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Stefano Cerio has a passion for capturing desolate locations normally populated by tens of thousands of people. We spoke to the Italian photographer about his epic project Chinese Fun,whichtook him to Beijing, Shanghai, Qingdao and Hong Kong to document empty recreational locations, including brilliantly lavish theme parks.
With a population of around 1.35 billion – that’s about 20% of the world’s entire population – China can boast some of the world’s largest and most popular theme parks to keep the populace entertained.
They’re big business too, with Shanghai Disneyland attracting over 11 million visitors in its first year and a three-billion-yuan (US$455 million) Polar Ocean Park planned for Shanghai in 2018. But what do these theme parks look like when they are not frequented by thrill seekers?
Using a large format camera which, Cerio tells me, acted as ‘an extremely slow medium that helped [him] very much in an extremely fast country’, the Italian artist has created an intriguing portrait of the spaces we go to get away from it all. Mixing local and Western culture, the amusement parks in Cerio’s captivating series (published by Hatje Cantz) are more than just symbols of a fun and frivolity, but emblems of the fabricated spheres we create to escape reality.
Culture Trip: Your work focuses on the uncanny element of contemporary society’s pleasure activities. What drew you to photograph the abandoned theme parks of China for your series, Chinese Fun?
Stefano Cerio: I’m not interested in abandoned places, as none of the Chinese sites are in a state of neglect. But I am interested in the contrast between the full and the void. In China, amusement parks are frequented by millions, so this contrast becomes particularly strong. The photos were taken in the early morning hours so there wouldn’t be any human presence.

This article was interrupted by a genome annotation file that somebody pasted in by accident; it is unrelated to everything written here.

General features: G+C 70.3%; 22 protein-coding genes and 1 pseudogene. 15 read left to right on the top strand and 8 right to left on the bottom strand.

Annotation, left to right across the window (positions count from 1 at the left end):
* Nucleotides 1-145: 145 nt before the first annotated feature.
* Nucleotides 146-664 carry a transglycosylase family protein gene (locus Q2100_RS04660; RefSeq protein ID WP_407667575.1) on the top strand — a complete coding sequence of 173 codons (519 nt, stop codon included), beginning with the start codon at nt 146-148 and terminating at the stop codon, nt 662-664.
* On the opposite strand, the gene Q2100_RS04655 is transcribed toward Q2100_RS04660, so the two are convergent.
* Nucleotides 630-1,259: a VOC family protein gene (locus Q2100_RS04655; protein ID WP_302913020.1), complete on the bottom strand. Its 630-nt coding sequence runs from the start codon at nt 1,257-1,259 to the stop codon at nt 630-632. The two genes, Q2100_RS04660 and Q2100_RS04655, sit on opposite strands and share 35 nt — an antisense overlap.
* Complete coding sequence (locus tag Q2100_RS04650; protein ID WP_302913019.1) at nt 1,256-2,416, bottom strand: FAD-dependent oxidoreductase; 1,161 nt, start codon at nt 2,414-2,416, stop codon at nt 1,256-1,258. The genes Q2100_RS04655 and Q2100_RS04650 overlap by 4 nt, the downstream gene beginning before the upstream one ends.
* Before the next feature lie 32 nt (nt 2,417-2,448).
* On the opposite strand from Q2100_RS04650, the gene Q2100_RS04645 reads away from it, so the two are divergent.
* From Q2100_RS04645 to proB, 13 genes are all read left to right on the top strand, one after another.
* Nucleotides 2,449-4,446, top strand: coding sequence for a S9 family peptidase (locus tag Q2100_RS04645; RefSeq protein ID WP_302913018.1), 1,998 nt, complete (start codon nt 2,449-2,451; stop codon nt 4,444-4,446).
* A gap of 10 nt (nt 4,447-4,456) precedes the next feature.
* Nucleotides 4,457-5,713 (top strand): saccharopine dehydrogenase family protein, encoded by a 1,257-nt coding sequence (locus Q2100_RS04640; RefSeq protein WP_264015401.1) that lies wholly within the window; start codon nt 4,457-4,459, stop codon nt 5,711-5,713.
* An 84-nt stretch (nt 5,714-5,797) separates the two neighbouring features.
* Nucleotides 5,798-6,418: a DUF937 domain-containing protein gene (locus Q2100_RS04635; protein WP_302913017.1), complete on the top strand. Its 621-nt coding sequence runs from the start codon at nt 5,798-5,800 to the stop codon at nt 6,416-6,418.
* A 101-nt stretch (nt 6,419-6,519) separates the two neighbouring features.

CT: How did you choose which parks to photograph?
SC: Places were selected via a long search on the Internet and with the help of my assistant in China. Then the choice was based on the possibility of finding the empty parks at certain hours.
CT: Were there distinct differences evident in each of the regions you travelled to?
SC: The harsh climate of Northern China was more suited to my photographs because the temperature in the morning was many degrees below zero, keeping people away, and the sky was almost always white, making it the perfect light for taking photos.
CT: What was the most memorable location in the series, and why?
SC: Surely the most interesting location was the big jar of fake fruit (the cover of the book) found in the vicinity of the Great Wall, making it the perfect example of fun and incongruous that I particularly love.
CT: What can we learn about the Chinese culture from these recreational locations?
SC: These pictures appear to reflect a childish and playful aspect of the Chinese soul, which seems very interesting to me as it’s the opposite of the stereotype we have of the Chinese being devoted only to work.
CT: Or is it a reflection on a wider societal culture to escape the quotidian?
SC: Surely there is also a reflection of a way to have fun that is increasingly in need of superstructures.
CT: Did you have an ultimate location you wanted to photograph?
SC: I would have liked to photograph the new large parks built in Shanghai and Hong Kong, but they were not ready yet!
Stefano Cerio: Chinese Fun is available for $51.74 (£38.32).
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